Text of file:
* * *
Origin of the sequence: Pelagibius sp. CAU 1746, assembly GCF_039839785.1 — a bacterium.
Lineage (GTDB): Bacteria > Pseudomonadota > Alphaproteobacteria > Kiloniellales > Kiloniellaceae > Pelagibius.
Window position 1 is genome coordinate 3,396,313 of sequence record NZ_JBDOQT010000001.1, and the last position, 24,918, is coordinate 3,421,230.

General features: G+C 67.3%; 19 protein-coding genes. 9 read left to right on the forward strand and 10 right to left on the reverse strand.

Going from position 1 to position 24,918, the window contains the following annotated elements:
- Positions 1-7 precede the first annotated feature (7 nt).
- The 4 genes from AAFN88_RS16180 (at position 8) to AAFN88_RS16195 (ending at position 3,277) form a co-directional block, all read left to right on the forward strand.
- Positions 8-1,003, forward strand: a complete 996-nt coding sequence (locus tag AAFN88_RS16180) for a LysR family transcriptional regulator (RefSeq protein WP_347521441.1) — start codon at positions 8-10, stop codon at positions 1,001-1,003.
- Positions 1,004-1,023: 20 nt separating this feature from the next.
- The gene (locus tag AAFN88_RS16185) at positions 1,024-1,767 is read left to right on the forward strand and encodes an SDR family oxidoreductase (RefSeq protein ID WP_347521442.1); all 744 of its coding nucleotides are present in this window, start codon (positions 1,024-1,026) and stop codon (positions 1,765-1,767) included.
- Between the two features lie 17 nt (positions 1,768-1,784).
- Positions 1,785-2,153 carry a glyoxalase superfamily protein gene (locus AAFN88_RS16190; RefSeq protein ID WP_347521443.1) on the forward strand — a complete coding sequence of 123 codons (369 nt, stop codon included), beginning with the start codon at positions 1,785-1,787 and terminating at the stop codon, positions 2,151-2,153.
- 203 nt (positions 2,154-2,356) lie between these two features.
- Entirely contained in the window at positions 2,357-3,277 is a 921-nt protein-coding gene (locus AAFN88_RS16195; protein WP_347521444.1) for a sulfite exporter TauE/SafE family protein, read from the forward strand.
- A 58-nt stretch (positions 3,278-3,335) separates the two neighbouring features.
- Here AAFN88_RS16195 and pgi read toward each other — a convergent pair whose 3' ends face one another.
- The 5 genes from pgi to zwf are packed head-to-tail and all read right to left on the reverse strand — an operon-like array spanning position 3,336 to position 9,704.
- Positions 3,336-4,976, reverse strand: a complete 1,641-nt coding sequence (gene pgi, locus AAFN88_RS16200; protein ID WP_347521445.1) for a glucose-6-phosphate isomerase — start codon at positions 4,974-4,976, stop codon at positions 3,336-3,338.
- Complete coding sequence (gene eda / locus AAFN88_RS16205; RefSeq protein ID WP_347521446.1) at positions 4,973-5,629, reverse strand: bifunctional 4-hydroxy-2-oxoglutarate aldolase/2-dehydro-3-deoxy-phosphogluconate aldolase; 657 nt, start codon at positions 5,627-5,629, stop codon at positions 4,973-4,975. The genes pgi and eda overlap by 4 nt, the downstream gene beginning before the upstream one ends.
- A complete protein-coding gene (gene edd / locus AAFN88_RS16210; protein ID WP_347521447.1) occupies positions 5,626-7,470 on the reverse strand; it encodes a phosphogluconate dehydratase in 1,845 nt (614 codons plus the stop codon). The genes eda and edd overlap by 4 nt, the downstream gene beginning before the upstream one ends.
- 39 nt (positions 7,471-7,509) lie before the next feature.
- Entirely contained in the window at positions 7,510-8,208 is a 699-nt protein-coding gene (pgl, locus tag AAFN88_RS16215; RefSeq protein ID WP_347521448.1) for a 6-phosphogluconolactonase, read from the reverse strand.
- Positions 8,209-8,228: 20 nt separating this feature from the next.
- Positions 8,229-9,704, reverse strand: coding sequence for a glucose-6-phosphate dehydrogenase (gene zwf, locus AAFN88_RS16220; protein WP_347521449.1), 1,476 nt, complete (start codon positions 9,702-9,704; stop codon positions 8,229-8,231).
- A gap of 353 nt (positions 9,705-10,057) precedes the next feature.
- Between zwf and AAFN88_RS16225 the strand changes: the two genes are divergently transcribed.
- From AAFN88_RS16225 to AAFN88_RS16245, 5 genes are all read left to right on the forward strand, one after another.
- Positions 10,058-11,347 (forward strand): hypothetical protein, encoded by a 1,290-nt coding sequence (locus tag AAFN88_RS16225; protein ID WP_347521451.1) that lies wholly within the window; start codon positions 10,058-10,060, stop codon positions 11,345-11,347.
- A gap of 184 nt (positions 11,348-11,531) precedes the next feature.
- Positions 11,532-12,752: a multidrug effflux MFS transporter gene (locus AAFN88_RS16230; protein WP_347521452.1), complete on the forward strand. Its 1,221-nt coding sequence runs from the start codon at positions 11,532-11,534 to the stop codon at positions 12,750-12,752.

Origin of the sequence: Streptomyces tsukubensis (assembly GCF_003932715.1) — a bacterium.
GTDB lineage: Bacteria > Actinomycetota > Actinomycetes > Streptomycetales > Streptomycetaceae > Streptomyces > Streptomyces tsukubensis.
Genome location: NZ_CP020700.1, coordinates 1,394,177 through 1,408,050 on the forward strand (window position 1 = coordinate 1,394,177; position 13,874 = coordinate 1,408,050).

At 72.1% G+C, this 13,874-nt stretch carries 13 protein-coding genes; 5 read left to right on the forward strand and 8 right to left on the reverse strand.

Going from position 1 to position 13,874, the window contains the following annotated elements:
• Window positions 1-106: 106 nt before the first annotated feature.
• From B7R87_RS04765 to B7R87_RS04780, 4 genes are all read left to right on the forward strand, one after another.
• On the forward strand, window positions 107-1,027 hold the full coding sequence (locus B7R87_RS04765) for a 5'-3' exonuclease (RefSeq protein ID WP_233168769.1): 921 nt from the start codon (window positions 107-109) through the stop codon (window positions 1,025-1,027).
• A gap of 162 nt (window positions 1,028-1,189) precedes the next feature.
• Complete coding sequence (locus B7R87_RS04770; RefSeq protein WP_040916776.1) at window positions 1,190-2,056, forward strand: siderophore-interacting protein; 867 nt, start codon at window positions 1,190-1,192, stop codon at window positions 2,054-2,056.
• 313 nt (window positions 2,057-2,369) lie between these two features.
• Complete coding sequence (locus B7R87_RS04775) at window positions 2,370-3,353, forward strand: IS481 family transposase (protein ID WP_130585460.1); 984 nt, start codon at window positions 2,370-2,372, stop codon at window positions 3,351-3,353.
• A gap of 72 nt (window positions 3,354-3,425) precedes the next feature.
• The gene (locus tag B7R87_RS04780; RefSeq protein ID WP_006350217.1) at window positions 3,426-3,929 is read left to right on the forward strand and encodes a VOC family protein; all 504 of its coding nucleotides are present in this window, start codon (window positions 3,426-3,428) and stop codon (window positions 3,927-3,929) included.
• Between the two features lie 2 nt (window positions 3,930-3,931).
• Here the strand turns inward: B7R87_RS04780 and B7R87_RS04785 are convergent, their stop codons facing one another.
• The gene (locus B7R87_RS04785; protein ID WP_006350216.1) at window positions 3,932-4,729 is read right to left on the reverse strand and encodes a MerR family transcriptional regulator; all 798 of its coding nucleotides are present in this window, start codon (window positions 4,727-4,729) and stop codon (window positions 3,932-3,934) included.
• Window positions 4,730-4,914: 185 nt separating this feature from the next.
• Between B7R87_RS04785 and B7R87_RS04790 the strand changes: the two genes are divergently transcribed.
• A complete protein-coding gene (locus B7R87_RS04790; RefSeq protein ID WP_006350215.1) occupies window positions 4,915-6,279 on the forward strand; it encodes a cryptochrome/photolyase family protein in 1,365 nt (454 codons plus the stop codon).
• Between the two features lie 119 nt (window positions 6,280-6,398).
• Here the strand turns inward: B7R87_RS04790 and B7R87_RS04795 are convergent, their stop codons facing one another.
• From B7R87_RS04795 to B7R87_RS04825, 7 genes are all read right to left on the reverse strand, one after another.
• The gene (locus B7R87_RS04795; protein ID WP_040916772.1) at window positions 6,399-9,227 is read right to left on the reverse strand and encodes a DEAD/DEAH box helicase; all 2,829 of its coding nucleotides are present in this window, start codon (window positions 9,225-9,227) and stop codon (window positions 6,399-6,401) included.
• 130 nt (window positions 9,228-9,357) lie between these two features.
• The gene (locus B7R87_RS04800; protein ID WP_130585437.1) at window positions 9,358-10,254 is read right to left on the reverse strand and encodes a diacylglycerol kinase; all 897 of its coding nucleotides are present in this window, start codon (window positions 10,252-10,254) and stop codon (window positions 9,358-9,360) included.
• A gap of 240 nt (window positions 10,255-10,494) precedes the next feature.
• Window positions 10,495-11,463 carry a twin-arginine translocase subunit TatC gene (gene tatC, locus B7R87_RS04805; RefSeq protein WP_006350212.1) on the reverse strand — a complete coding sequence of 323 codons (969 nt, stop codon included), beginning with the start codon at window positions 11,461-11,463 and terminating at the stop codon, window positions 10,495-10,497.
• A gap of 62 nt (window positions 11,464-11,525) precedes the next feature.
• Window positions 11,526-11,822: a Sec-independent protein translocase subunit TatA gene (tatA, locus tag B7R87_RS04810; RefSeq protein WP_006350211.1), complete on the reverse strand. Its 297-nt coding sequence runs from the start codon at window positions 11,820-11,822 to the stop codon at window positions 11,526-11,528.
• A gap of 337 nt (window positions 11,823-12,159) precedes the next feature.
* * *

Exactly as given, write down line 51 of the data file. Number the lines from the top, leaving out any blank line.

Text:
• Between the two features lie 119 nt (window positions 6,280-6,398).